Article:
I can’t bear to be wrong. My Mum often said “I’m never wrong”, and she wasn’t, she just wasn’t always right. (Sorry Mum.) It takes me ages to get off the fence on some issues, and it means when I do finally launch myself off the fence, I land with a resounding thud, sink into the ground and stick there. (There is somewhere here an analogy with the kind of walking I enjoy). So, I am still to an extent ‘stuck’ yelling “Theology misused to justify discrimination against women, discrimination reinforced down the ages by a Graeco-Roman based culture”. If I am rightly stuck in the mud, the only answer is to redraw the map.
Then I read Kneewax’s post on marriage (no, this isn’t a marriage post) and I was struck that he ended up at the same place I always do…
He answered, “‘Love the Lord your God with all your heart and with all your soul and with all your strength and with all your mind’; and, ‘Love your neighbour as yourself.’ Luke 10:27
What does it look like if someone who fundamentally believes I am not a priest loves me as much as they love themselves? What does it look like if I love them as much as I love myself? You see, that’s the bit I have forgotten. I try to love those who disagree with me, God knows I try (here’s one of the toughest hours of my priestly life). What does being loved by them look like? It doesn’t particularly feel like being told “I’m praying that you find your real vocation one day” – although that was said to me well before I was ordained. And it was well meant, I understand that. Being loved might feel like being told, I understand that our church, God’s church has ordained you priest, I understand that being a priest is a fundamental part of your identity, but I don’t want Sacraments from you, because I can’t accept them.” I don’t know. That’s the position I am in with some people in this benefice, some of them more centrally part of the church community than others. And I don’t feel loved when they stay in their seats, or ring me to check where I’ll be so they can avoid me.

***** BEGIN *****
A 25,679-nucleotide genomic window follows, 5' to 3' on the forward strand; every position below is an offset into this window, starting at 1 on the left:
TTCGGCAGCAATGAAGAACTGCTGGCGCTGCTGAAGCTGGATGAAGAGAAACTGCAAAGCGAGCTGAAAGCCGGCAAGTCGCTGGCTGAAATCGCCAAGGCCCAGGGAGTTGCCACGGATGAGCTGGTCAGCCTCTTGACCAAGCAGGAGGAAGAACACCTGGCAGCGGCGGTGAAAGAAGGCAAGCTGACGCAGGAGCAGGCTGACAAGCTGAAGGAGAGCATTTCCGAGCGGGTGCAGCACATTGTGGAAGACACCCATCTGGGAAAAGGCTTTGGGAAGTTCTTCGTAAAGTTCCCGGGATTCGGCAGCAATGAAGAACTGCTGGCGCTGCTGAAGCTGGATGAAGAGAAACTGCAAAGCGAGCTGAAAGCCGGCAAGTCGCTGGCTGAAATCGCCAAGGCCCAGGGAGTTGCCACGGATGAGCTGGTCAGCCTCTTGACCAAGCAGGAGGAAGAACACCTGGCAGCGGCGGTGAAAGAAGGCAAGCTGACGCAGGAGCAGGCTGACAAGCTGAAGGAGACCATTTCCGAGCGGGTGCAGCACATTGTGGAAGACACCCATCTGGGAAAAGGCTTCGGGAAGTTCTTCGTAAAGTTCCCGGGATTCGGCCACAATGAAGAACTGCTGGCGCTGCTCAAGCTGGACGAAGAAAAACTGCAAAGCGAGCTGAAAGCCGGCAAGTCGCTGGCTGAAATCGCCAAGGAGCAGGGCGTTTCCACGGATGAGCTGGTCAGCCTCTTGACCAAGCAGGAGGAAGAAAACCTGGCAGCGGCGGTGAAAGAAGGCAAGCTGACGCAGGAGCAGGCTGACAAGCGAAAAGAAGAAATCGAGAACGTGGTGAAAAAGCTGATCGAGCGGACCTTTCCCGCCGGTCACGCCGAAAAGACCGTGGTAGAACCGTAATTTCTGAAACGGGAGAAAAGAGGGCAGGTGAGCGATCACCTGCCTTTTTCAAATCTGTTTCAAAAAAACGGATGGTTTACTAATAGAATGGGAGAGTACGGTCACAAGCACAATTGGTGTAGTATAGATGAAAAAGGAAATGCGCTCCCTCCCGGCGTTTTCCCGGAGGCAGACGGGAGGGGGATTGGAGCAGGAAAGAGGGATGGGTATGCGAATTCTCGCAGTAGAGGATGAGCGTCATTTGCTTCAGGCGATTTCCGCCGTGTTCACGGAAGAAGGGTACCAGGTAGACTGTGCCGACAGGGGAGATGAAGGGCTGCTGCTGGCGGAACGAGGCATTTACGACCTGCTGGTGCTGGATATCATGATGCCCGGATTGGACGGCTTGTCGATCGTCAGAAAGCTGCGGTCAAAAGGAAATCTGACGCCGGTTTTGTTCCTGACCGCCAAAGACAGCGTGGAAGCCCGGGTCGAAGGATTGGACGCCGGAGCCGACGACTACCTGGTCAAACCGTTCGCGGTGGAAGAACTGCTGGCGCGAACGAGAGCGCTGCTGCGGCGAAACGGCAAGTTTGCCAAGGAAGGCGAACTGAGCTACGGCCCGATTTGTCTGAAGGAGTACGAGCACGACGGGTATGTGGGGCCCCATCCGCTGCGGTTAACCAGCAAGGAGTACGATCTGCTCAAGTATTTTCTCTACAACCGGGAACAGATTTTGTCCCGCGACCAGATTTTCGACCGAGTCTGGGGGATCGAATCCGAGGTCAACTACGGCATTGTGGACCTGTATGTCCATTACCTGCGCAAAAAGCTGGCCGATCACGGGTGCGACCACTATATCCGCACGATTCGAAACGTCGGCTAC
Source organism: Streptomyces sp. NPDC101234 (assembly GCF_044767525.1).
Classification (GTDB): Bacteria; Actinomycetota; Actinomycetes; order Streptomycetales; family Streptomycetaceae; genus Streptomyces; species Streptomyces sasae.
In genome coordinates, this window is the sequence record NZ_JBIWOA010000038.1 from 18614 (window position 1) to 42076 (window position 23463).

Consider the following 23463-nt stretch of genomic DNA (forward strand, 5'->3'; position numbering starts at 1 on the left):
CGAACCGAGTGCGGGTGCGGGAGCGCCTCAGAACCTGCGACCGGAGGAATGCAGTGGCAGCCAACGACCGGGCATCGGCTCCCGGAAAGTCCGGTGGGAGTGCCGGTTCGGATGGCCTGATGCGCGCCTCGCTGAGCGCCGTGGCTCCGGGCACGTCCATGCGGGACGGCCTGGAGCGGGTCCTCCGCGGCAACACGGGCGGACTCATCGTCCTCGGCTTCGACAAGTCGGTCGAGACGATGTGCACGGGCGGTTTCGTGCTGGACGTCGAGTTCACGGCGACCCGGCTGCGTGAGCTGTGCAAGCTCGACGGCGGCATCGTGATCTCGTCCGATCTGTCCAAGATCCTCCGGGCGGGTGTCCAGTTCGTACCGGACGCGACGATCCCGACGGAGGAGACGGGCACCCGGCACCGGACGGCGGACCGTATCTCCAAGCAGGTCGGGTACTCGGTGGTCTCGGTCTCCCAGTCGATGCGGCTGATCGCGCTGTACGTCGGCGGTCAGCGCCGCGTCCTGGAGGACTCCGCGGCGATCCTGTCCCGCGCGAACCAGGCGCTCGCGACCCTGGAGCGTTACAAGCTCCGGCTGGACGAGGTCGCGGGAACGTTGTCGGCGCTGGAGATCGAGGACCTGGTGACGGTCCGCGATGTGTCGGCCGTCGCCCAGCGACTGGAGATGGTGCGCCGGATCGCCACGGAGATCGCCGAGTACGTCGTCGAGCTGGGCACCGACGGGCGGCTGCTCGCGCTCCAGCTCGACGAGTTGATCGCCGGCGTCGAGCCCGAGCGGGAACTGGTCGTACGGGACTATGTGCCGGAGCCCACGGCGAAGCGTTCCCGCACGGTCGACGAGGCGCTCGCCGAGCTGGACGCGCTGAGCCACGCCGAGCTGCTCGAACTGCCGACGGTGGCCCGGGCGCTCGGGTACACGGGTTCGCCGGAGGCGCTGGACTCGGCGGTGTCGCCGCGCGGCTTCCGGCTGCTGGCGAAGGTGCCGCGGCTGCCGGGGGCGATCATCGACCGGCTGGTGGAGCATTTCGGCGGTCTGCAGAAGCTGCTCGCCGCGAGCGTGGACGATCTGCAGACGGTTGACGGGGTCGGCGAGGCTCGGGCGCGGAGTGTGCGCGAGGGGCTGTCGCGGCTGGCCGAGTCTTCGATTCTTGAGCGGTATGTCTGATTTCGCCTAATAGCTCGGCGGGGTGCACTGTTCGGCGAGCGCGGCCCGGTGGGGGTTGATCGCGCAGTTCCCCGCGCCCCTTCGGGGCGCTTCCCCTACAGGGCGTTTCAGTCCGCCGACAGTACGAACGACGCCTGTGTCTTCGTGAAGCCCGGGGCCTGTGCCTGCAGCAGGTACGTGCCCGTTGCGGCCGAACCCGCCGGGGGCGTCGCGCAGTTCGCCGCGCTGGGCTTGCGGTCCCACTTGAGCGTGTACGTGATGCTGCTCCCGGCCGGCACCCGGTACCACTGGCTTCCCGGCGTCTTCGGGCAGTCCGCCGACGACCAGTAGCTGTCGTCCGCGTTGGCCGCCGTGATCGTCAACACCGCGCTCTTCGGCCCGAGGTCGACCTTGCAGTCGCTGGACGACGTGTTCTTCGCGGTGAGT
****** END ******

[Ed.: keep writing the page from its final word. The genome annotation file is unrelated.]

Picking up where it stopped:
BUT am I forgetting the second half of the second commandment? As I know only too well, the pain cuts both ways. They can’t feel loved staying in the pew while others receive the Blessed Sacrament (although I suppose they would argue that they aren’t missing anything because what I am distributing is not consecrated). But they don’t come to church to sit there, they come to share, and are in effect excluded. It can’t feel great ringing someone to be sure you will avoid them. Love your neighbour as yourself. Avoiding someone may be one form of loving I guess, but it doesn’t feel as positive as loving does in my experience.
It was pointed out to me yesterday that
- until we even understand what a bishop is, putting gender issues on top will give a multiplicity of matrices that will stretch the church to breaking point.
- ordaining women as priests, and as bishops, takes us ever further from being in Communion with our brothers and sisters in Christ of the Roman Catholic and Orthodox churches (although my counter to that is that we’re in communion with them, they aren’t with us, and that a matter of gender is the least of our differences, so we might as well be prophetic).
- a church rests on being in communion with its bishop (where does that leave the churches where our Bishop is not accepted because he has ordained women?)
- the ordination of women is still in a period of conditional reception (not something anyone has recently reminded me about, but of course that is why we have Resolutions A&B – which yesterday autocorrected to A&E, which made me laugh at an inappropriate moment), so in theory it could be undone (don’t ask, I have no idea how you unpriest a priest. Deprive them of a licence yes, but unpriest? Defrock???? )
Unity is important, but even more important to my mind is unity in God’s love – that we all love, echoing the dance of the Trinity. Because if we truly do that, I won’t be stuck, and there won’t be fences to worry about. All I need is the vision and the imagination. But maybe, just maybe, I should consider how I love myself, and how I hope others will love me. If I can envision and articulate that, along with how I will love them, then the reframing of the debate can start.